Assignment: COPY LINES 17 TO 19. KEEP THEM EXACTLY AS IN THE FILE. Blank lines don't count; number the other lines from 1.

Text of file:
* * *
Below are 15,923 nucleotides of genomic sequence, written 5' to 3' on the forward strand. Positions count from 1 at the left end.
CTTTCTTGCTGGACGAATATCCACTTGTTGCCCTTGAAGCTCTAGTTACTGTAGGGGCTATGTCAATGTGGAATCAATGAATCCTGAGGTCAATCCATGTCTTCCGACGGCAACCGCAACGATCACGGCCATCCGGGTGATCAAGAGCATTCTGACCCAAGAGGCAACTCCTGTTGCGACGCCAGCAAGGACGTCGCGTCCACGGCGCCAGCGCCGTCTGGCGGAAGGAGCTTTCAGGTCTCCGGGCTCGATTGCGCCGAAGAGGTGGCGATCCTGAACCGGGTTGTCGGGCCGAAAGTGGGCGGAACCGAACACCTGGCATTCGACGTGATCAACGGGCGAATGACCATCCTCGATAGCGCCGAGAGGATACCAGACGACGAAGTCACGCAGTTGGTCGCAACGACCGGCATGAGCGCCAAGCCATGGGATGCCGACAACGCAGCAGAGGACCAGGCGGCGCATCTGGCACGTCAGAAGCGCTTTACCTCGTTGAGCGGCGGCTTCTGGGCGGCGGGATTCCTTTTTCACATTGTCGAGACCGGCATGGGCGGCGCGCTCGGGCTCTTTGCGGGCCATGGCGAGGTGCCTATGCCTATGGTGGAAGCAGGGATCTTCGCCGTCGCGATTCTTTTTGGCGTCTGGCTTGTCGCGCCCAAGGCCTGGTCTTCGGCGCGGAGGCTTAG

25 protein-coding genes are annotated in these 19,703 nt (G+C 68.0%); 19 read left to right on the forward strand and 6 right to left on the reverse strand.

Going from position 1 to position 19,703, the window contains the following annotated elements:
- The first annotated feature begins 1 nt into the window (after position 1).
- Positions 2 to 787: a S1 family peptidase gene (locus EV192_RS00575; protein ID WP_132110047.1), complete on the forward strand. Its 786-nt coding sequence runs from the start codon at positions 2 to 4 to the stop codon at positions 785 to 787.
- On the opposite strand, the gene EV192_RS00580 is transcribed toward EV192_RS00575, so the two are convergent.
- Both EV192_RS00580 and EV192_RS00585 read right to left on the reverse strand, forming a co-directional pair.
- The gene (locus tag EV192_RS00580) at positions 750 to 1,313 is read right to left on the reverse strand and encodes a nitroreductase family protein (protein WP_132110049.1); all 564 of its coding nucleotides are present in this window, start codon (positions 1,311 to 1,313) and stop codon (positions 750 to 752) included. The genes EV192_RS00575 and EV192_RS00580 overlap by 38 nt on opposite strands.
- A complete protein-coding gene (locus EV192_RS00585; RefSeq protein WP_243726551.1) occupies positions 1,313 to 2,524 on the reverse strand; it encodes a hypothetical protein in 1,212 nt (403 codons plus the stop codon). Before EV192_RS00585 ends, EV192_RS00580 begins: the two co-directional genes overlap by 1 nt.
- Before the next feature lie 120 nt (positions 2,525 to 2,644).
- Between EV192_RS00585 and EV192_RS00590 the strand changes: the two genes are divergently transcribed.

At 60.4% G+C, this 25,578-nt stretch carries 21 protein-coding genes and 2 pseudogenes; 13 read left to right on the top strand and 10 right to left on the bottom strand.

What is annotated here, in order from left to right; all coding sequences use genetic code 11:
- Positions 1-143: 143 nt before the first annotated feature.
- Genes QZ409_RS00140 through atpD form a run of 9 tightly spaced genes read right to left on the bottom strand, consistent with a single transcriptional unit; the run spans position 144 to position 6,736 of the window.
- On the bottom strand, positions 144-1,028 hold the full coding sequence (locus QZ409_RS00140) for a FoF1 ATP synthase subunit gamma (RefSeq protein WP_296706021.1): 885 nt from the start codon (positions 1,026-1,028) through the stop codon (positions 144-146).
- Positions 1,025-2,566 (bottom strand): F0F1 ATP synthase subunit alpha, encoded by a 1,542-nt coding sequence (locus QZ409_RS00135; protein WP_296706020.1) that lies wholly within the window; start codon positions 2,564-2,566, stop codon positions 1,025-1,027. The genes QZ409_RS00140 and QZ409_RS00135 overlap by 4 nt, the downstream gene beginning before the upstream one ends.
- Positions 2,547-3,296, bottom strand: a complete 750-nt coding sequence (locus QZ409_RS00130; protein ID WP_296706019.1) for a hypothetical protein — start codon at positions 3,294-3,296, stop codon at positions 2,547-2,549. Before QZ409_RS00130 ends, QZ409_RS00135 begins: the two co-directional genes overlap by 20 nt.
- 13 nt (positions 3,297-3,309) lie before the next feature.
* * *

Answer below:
- On the bottom strand, positions 144-1,028 hold the full coding sequence (locus QZ409_RS00140) for a FoF1 ATP synthase subunit gamma (RefSeq protein WP_296706021.1): 885 nt from the start codon (positions 1,026-1,028) through the stop codon (positions 144-146).
- Positions 1,025-2,566 (bottom strand): F0F1 ATP synthase subunit alpha, encoded by a 1,542-nt coding sequence (locus QZ409_RS00135; protein WP_296706020.1) that lies wholly within the window; start codon positions 2,564-2,566, stop codon positions 1,025-1,027. The genes QZ409_RS00140 and QZ409_RS00135 overlap by 4 nt, the downstream gene beginning before the upstream one ends.
- Positions 2,547-3,296, bottom strand: a complete 750-nt coding sequence (locus QZ409_RS00130; protein ID WP_296706019.1) for a hypothetical protein — start codon at positions 3,294-3,296, stop codon at positions 2,547-2,549. Before QZ409_RS00130 ends, QZ409_RS00135 begins: the two co-directional genes overlap by 20 nt.